William Katz:  Urgent Agenda




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BULLETIN AT 11:01 P.M. ET:  Via NewsBusters:  A new whisper campaign is forming in the blogosphere and creeping into web search engines across the internet as a self proclaimed e-zine called "LA Progressive" is spreading a false rumor that Sarah Palin called Barack Obama 'Sambo' while dining in an Alaska restaurant. Charley James, the author of the article that is unlikely to have his blogspot site shut down for Obama bias, also claims through 'anonymous sources' that Palin called Hillary Clinton a "b#^@h" in the same breath. It is getting pretty desperate out there.

COMMENT:  This is utterly revolting.  No evidence is presented.

UPDATE AT 10:48 P.M. ET: 
NEW YORK (AP) — Sen. Hillary Rodham Clinton marched for labor and stumped with Democrats on Saturday, but sidestepped questions about the woman who has taken her place as the nation's most-talked-about female leader.  Clinton brushed aside questions about Republican vice presidential nominee Sarah Palin during appearances at New York City's annual Labor Day parade and later during a stop on Staten Island.

COMMENT:  Smart move on her part.  If she attacks Palin, she risks losing the working-class women she'll need in a future campaign.  Hillary does for Hillary.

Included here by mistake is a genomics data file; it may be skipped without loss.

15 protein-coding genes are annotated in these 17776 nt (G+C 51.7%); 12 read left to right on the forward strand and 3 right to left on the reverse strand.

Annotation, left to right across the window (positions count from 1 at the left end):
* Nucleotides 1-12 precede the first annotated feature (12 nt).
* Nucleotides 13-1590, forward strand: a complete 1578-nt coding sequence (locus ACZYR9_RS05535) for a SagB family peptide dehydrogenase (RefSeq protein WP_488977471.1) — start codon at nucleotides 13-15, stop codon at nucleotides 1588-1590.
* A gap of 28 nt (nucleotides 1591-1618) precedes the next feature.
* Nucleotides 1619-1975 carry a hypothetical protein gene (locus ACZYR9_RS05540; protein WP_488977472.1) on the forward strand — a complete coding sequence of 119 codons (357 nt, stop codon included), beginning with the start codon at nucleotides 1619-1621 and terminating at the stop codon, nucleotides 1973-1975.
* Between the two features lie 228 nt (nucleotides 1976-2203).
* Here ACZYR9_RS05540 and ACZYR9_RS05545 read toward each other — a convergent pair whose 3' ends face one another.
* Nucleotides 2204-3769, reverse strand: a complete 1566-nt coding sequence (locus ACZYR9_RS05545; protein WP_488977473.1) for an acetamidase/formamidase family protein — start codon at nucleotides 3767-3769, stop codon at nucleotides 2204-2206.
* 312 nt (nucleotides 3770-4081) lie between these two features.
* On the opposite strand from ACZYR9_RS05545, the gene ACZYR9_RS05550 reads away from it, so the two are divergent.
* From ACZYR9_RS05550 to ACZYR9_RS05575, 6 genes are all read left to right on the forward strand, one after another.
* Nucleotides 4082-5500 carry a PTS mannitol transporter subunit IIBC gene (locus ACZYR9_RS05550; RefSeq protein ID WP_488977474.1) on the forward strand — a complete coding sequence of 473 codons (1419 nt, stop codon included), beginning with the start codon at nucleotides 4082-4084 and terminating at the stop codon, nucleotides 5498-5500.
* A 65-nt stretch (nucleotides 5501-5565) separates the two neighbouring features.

from Richard Stevenson, political editor of The New York Times, complaining that Sarah Palin hasn't granted press interviews:  "One of the costs to them of not putting her out there," he added, "is the coverage is going to define her as much as the campaign."

Costs?  Did the man say "costs"?  Is he saying, in what appears to be a Freudian slip, that the coverage will be negative?  I suspect he is, because he knows that it will be.  What an admission of bias.



Posted at 10:06 p.m. ET

I've said before that some of the best writing on American politics comes from British journalists.  Now, it's true  that the usual left-wing UK writers have joined the assault on Sarah Palin, describing her the way leftist Brits would - scary, monstrous, John McCain's mistake, and other things they've said a zillion times about anyone to the right of them.